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Phoenix Family Law Blog

Wife's murder trial could delay husband's plan for divorce

A nationally compelling murder case has somehow managed to become an interesting family law case. Or at least it presents an interesting divorce predicament related to marital property. If a wife kills her children, should the husband/father have to pay for her defense?

In January, a 50-year-old Florida mother allegedly shot and killed her teenage children. At the time, the father and husband was abroad. He's a colonel in the military and came home from serving his country to find out that he lost his two kids and that his wife is likely the shooter.

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Determining Support Under the Arizona Child Support Guidelines

In every child custody case, there will a determination of child support. To get an idea of what is involved in establishing a monthly amount, we look squarely to the Arizona Child Support Guidelines. Although adjustments may be made to the parent's respective support obligation, the family court judges are not quick to deviate from the results of the guidelines. Understanding how the guidelines calculate support will help you anticipate each parents' financial obligation.

What purposes do the child support guidelines serve?

The guidelines serve four very important purposes, as follows:

A. To establish a standard of support for children consistent with [the] reasonable needs of children and the ability of parents to pay.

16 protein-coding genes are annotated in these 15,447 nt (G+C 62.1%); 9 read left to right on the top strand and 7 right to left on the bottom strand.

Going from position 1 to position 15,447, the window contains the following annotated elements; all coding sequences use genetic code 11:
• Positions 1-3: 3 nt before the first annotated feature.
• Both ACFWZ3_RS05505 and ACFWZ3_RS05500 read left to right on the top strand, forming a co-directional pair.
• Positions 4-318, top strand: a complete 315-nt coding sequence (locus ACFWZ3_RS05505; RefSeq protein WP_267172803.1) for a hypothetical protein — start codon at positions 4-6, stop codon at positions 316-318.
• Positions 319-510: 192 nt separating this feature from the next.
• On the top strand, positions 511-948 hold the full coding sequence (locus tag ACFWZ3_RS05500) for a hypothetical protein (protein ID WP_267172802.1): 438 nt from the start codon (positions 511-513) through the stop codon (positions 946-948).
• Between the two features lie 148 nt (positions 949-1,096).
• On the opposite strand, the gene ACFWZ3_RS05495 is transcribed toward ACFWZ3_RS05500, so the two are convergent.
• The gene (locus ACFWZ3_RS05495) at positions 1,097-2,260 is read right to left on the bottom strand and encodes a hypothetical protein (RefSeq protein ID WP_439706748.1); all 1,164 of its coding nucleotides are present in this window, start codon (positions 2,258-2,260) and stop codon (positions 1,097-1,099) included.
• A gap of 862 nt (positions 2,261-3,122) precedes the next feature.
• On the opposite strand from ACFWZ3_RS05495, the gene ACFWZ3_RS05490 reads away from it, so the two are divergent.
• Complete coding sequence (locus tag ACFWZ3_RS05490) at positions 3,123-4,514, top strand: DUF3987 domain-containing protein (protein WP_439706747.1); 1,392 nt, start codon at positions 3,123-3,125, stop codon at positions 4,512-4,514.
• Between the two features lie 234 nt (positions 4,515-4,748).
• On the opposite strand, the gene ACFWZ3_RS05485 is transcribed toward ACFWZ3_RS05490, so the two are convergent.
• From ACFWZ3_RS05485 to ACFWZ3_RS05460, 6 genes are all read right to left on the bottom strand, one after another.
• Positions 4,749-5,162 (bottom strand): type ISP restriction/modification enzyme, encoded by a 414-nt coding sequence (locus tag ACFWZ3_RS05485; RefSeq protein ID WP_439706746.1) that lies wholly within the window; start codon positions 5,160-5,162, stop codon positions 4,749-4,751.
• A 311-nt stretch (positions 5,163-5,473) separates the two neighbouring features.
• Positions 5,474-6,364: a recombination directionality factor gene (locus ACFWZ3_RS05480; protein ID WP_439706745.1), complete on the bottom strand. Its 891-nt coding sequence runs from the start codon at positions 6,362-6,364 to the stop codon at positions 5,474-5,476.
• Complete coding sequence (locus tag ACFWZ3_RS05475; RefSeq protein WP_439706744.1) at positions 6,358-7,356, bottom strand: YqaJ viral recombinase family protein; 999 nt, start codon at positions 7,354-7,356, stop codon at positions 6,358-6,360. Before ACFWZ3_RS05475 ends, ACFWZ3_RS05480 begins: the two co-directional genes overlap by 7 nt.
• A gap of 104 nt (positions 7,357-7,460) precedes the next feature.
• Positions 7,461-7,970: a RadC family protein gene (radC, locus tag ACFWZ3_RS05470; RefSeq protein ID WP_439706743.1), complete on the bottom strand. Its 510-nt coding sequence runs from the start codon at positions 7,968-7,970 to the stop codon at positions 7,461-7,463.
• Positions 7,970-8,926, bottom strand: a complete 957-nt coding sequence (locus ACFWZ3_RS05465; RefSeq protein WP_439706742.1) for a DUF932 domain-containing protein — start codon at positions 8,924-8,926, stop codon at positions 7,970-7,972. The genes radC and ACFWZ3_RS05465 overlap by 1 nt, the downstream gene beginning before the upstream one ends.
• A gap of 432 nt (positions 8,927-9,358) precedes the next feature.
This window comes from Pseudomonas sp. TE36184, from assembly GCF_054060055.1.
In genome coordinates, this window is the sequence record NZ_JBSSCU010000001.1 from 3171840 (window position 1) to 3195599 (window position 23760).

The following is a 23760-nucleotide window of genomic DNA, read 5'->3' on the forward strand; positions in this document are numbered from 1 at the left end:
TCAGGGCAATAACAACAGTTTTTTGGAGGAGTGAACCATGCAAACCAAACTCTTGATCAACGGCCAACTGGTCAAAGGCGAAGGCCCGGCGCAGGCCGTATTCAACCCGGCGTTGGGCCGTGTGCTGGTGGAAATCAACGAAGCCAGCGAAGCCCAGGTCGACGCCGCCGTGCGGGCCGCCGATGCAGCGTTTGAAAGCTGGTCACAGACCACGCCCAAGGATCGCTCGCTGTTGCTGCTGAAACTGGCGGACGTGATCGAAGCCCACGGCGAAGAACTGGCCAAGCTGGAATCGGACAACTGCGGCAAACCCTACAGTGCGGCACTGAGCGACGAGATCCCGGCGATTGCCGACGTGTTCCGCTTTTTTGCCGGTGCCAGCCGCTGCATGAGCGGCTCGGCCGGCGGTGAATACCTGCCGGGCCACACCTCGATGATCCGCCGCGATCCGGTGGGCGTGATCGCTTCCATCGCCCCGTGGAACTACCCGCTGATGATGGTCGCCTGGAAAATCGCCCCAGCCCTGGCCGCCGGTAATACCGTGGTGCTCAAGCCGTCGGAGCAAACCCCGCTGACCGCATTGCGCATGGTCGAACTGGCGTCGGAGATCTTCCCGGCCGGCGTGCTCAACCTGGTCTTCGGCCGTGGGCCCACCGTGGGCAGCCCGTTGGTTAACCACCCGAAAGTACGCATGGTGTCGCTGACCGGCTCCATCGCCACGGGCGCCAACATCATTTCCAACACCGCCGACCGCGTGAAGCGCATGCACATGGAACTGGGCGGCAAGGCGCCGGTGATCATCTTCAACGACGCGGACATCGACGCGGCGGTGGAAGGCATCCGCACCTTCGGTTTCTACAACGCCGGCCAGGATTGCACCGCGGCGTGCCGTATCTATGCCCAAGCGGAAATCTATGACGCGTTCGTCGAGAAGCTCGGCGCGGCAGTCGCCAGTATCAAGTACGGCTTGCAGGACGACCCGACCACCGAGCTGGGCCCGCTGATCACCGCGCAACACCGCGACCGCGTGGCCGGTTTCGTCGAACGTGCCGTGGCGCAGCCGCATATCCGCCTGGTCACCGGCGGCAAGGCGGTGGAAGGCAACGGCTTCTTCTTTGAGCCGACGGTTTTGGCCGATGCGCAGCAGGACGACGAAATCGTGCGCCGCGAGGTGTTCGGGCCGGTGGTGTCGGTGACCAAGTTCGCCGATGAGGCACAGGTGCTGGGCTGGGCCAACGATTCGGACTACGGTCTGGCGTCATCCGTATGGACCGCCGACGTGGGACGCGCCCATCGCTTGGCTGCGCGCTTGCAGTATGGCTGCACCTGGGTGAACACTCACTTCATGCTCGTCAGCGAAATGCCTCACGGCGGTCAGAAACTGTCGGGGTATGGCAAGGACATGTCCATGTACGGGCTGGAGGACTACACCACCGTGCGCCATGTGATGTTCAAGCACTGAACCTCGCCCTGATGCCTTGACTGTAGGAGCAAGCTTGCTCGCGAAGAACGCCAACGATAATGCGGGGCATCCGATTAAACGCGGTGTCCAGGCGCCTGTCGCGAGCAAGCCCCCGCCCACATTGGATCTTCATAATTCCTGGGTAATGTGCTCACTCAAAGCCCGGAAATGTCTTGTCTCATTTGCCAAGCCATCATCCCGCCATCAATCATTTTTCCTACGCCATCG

B. To make child support orders consistent for persons in similar circumstances.
C. To give parents and courts guidance in establishing child support orders and to promote settlements.
D. To comply with state law... and federal law...

Paternity test proves comic left behind more than comedic legacy

A friend of legendary stand-up star Sam Kinison has been greatly affected by the late star's 1992 death. Not only was Carl La Bove there when Kinison died in a car accident, but his life after the fact was a struggle due to financial hardship. How is Kinison related to his surviving friend's money problems?

According to reports, La Bove couldn't afford to make child support payments for a daughter who was never biologically his in the first place. In truth, La Bove was being targeted to make payments to a daughter who was Kinison's biological child.

Child Support Orders and the Disabled Adult Child

In our previous discussion, covering some basic questions about child support, we mentioned that child support typically ends when the child reaches age 18, or graduates from high school. There is another important circumstance, though, when the court may order child support to continue beyond the child's age of majority and into adulthood.

For the court to order such support, the adult-child must have a significant mental or physical disability that prevents him or her from living independently. The controlling Arizona statutory provision is found in A.R.S. § 25-320(E):

E. Even if a child is over the age of majority when a petition is filed or at the time of the final decree, the court may order support to continue past the age of majority if all of the following are true: